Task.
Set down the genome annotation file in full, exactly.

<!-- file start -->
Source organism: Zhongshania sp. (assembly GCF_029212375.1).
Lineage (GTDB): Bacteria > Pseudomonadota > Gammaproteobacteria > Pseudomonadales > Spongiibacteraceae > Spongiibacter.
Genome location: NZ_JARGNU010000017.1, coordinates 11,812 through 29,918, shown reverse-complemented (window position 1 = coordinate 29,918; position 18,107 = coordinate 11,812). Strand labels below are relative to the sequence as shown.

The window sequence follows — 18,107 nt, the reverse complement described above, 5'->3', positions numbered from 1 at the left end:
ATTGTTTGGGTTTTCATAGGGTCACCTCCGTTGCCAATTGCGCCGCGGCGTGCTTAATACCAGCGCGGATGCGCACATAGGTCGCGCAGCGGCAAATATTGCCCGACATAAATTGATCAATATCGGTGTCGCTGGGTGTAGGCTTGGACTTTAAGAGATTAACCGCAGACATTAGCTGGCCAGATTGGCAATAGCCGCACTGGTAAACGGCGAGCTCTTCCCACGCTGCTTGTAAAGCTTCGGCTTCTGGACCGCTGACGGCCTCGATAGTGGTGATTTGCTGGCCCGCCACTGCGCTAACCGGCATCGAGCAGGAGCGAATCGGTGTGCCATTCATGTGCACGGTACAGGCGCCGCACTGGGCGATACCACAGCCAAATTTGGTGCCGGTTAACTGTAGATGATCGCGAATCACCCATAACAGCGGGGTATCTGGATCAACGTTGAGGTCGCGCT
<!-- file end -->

Source organism: Zhongshania sp. (assembly GCF_029212375.1).
Lineage (GTDB): Bacteria > Pseudomonadota > Gammaproteobacteria > Pseudomonadales > Spongiibacteraceae > Spongiibacter.
Genome location: NZ_JARGNU010000017.1, coordinates 11,812 through 29,918, shown reverse-complemented (window position 1 = coordinate 29,918; position 18,107 = coordinate 11,812). Strand labels below are relative to the sequence as shown.

The window sequence follows — 18,107 nt, the reverse complement described above, 5'->3', positions numbered from 1 at the left end:
ATTGTTTGGGTTTTCATAGGGTCACCTCCGTTGCCAATTGCGCCGCGGCGTGCTTAATACCAGCGCGGATGCGCACATAGGTCGCGCAGCGGCAAATATTGCCCGACATAAATTGATCAATATCGGTGTCGCTGGGTGTAGGCTTGGACTTTAAGAGATTAACCGCAGACATTAGCTGGCCAGATTGGCAATAGCCGCACTGGTAAACGGCGAGCTCTTCCCACGCTGCTTGTAAAGCTTCGGCTTCTGGACCGCTGACGGCCTCGATAGTGGTGATTTGCTGGCCCGCCACTGCGCTAACCGGCATCGAGCAGGAGCGAATCGGTGTGCCATTCATGTGCACGGTACAGGCGCCGCACTGGGCGATACCACAGCCAAATTTGGTGCCGGTTAACTGTAGATGATCGCGAATCACCCATAACAGCGGGGTATCTGGATCAACGTTGAGGTCGCGCT